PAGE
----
As wearing masks continue to be our new normal, our skincare routine calls for a few adjustments. Warmer weather is on the horizon. Wearing face masks, plus the added heat and sweat, make our chin, mouth and nose area more susceptible to irritation and bacteria build up.
This is happening because of a phenomenon called acne mechanica, which is a physical type of breakout that results from excessive heat, friction, rubbing and more (aka, "maskne"). So how do you avoid whiteheads along the lines of which the mask sits: the bridge of the nose, chin and cheeks?
Dr. Dendy Engelman is a board-certified and nationally-acclaimed dermatologic surgeon. She is also a fellow of the American Academy of Dermatology, American Society of Dermatologic Surgery and American College of Mohs Surgery. And here are her insights on how to stay safe during the pandemic as well as staying acne-free...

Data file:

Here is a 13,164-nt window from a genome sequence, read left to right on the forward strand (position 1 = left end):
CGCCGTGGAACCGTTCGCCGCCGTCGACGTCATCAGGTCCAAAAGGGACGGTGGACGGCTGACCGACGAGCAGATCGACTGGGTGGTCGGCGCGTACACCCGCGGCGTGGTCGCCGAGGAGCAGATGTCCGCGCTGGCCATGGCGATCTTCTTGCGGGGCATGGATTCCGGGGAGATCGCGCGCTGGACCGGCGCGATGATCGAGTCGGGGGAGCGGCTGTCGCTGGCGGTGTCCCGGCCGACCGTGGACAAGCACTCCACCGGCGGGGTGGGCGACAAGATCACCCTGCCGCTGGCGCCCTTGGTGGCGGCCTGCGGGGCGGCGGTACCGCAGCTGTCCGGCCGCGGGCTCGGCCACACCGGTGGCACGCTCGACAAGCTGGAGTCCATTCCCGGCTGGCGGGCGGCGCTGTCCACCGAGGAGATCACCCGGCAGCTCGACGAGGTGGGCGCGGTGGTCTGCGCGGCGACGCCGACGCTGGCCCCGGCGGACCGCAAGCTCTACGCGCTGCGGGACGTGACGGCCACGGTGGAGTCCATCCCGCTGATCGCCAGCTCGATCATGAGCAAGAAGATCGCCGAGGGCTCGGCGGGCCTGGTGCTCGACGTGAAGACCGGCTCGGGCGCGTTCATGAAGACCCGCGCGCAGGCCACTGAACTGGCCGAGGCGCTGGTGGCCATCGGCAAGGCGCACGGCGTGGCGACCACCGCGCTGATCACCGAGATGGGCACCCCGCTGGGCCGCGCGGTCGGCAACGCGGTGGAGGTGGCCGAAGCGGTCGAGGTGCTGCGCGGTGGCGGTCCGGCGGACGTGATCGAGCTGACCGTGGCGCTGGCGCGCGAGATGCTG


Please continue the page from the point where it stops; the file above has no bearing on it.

An added occlusive barrier will create an environment for healing and avoid bacteria spread. First moisturize with your regular moisturizer and then layer an occlusive balm along the area the masks sits.
It is very important to wear a mask every time you are in public for the safety of yourself and others – choose one made of softer fabric with a lower coefficient of friction, like silk. For homemade masks, make sure to wash regularly. Hand wash in hot water. Try to have a few clean masks on hand so you can wash between each outing. For paper masks, spray down with at least 60% isopropyl alcohol after each use in order to minimize bacteria that may be accumulating.
Wash your face immediately after removing your mask. Pat, don’t rub, your skin dry. Follow step 3 and add moisturize back into cleansed skin as dry, irritated skin is also more vulnerable to acne-causing bacteria and breakouts.